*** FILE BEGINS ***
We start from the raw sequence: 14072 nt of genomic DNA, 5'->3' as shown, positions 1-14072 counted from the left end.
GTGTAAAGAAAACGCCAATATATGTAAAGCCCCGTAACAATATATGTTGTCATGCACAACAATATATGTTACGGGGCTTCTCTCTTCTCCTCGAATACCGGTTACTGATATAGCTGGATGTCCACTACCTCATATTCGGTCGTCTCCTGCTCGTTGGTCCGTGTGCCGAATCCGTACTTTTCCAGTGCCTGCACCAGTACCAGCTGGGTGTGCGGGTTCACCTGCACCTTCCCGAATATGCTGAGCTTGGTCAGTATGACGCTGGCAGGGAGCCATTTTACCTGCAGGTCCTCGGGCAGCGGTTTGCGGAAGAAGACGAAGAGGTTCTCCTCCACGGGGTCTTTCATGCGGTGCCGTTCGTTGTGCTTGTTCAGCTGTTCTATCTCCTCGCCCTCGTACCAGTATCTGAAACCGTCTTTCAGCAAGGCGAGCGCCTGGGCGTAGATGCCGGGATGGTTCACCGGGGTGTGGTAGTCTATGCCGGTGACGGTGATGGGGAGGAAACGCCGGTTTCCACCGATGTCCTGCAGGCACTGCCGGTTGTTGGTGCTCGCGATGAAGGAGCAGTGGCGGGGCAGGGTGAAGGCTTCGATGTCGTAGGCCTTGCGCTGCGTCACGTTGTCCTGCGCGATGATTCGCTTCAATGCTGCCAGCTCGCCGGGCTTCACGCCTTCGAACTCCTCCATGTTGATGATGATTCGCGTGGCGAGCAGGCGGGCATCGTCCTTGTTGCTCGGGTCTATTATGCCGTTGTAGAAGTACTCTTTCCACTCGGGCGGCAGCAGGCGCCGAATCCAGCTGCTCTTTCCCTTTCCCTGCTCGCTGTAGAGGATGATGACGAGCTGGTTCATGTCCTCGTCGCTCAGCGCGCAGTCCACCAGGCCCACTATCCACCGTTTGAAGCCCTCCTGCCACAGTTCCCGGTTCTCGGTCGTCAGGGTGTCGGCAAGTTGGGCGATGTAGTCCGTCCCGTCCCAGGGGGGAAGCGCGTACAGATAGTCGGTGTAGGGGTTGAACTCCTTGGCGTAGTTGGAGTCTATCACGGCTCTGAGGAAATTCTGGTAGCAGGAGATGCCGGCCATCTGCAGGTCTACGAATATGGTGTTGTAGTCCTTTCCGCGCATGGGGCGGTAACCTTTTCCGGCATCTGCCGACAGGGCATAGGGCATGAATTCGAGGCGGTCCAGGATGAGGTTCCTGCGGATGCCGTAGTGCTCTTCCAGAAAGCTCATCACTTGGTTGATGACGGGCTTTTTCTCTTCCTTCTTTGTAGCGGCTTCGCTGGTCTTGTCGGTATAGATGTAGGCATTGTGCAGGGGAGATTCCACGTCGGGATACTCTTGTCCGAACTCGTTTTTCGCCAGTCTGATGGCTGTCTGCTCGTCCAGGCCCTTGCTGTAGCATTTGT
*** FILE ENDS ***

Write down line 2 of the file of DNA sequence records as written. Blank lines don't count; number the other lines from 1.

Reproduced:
GTGTAAAGAAAACGCCAATATATGTAAAGCCCCGTAACAATATATGTTGTCATGCACAACAATATATGTTACGGGGCTTCTCTCTTCTCCTCGAATACCGGTTACTGATATAGCTGGATGTCCACTACCTCATATTCGGTCGTCTCCTGCTCGTTGGTCCGTGTGCCGAATCCGTACTTTTCCAGTGCCTGCACCAGTACCAGCTGGGTGTGCGGGTTCACCTGCACCTTCCCGAATATGCTGAGCTTGGTCAGTATGACGCTGGCAGGGAGCCATTTTACCTGCAGGTCCTCGGGCAGCGGTTTGCGGAAGAAGACGAAGAGGTTCTCCTCCACGGGGTCTTTCATGCGGTGCCGTTCGTTGTGCTTGTTCAGCTGTTCTATCTCCTCGCCCTCGTACCAGTATCTGAAACCGTCTTTCAGCAAGGCGAGCGCCTGGGCGTAGATGCCGGGATGGTTCACCGGGGTGTGGTAGTCTATGCCGGTGACGGTGATGGGGAGGAAACGCCGGTTTCCACCGATGTCCTGCAGGCACTGCCGGTTGTTGGTGCTCGCGATGAAGGAGCAGTGGCGGGGCAGGGTGAAGGCTTCGATGTCGTAGGCCTTGCGCTGCGTCACGTTGTCCTGCGCGATGATTCGCTTCAATGCTGCCAGCTCGCCGGGCTTCACGCCTTCGAACTCCTCCATGTTGATGATGATTCGCGTGGCGAGCAGGCGGGCATCGTCCTTGTTGCTCGGGTCTATTATGCCGTTGTAGAAGTACTCTTTCCACTCGGGCGGCAGCAGGCGCCGAATCCAGCTGCTCTTTCCCTTTCCCTGCTCGCTGTAGAGGATGATGACGAGCTGGTTCATGTCCTCGTCGCTCAGCGCGCAGTCCACCAGGCCCACTATCCACCGTTTGAAGCCCTCCTGCCACAGTTCCCGGTTCTCGGTCGTCAGGGTGTCGGCAAGTTGGGCGATGTAGTCCGTCCCGTCCCAGGGGGGAAGCGCGTACAGATAGTCGGTGTAGGGGTTGAACTCCTTGGCGTAGTTGGAGTCTATCACGGCTCTGAGGAAATTCTGGTAGCAGGAGATGCCGGCCATCTGCAGGTCTACGAATATGGTGTTGTAGTCCTTTCCGCGCATGGGGCGGTAACCTTTTCCGGCATCTGCCGACAGGGCATAGGGCATGAATTCGAGGCGGTCCAGGATGAGGTTCCTGCGGATGCCGTAGTGCTCTTCCAGAAAGCTCATCACTTGGTTGATGACGGGCTTTTTCTCTTCCTTCTTTGTAGCGGCTTCGCTGGTCTTGTCGGTATAGATGTAGGCATTGTGCAGGGGAGATTCCACGTCGGGATACTCTTGTCCGAACTCGTTTTTCGCCAGTCTGATGGCTGTCTGCTCGTCCAGGCCCTTGCTGTAGCATTTGT